I’ve been spending some time over the last few weeks hacking on a USB Wireless-LAN adapter based on the ZyDAS ZD1211 chip. There are actually 40+ ZD1211-based products available on the market so Linux support for this device has some big implications.
ZyDAS themselves produce a Linux driver which is updated semi-regularly, however the code is horrible and the driver is unreliable for many. On the other hand, it’s good that they have released a full GPL driver and have also been cooperative with providing technical documentation and flexibility on redistributing the firmware. There have been some forks which try to stabilise the vendor driver, the latest being zd1211.ath.cx, but none of these forks have been aiming for kernel inclusion.
In January, myself and Danny van Dyk started a driver rewrite project and published some initial code. Soon after doing so, I was contacted by Ulrich Kunitz, a hacker who had spent several weeks previously developing a rewritten driver. We switched over to Ulrich’s driver base and continued from there.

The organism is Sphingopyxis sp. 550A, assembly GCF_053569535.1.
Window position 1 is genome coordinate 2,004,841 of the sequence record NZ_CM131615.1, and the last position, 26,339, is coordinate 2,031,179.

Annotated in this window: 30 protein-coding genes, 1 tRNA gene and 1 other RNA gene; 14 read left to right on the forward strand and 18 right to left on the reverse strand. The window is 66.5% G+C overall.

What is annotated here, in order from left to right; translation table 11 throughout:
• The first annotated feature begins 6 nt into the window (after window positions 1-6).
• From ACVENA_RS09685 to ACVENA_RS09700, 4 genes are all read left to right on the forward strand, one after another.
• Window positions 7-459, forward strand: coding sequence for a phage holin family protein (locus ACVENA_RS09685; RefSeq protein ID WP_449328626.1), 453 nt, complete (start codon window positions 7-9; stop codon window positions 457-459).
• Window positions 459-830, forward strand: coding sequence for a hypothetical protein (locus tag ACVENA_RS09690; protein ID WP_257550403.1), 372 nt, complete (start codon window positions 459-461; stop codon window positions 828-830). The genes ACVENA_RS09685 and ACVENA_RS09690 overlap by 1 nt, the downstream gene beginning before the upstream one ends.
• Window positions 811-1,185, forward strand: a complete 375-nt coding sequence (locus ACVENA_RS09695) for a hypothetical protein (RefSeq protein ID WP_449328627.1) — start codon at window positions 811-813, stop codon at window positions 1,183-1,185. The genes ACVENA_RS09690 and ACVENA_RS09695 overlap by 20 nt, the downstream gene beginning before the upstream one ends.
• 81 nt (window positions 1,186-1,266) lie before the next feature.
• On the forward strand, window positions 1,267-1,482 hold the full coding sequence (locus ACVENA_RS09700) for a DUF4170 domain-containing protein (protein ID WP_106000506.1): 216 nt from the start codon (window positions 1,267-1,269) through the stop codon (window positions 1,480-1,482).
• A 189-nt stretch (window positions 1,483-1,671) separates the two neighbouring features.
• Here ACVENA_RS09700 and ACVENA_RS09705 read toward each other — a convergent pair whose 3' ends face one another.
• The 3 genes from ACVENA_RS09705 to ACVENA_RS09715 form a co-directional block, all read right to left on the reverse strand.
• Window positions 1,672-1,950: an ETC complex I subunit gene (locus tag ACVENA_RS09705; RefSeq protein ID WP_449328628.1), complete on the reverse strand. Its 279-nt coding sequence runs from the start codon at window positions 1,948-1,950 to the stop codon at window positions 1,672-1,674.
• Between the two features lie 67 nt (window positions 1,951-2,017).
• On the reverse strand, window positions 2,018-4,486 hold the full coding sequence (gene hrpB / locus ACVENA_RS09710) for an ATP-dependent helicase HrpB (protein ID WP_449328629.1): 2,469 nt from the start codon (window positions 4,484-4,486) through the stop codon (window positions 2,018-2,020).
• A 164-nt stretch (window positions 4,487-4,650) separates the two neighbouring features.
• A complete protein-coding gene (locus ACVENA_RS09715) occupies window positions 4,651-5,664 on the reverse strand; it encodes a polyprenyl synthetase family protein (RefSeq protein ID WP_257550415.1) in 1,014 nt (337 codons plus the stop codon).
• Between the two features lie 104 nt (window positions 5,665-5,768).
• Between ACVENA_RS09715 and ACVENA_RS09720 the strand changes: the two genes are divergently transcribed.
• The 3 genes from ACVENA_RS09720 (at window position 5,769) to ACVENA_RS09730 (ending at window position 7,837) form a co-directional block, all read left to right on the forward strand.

Unlike the vendor driver, we are taking full advantage of Linux’s IEEE 802.11 wireless stack. As the driver must do most things in software, we are also using the softmac extension which simplifies many generic operations (scanning, authentication, etc). A nice side effect of this is that when we have written the code to send and receive packets, the driver is almost complete (the other layers do the rest of the work).
Yesterday, I hacked together an initial scanning implementation and successfully scanned my local area for wireless networks. This means that receiving packets is more-or-less working – a nice milestone to reach.
Some information and links to the code can be found here. Be warned, this is useful for users yet. Watch this space for updates.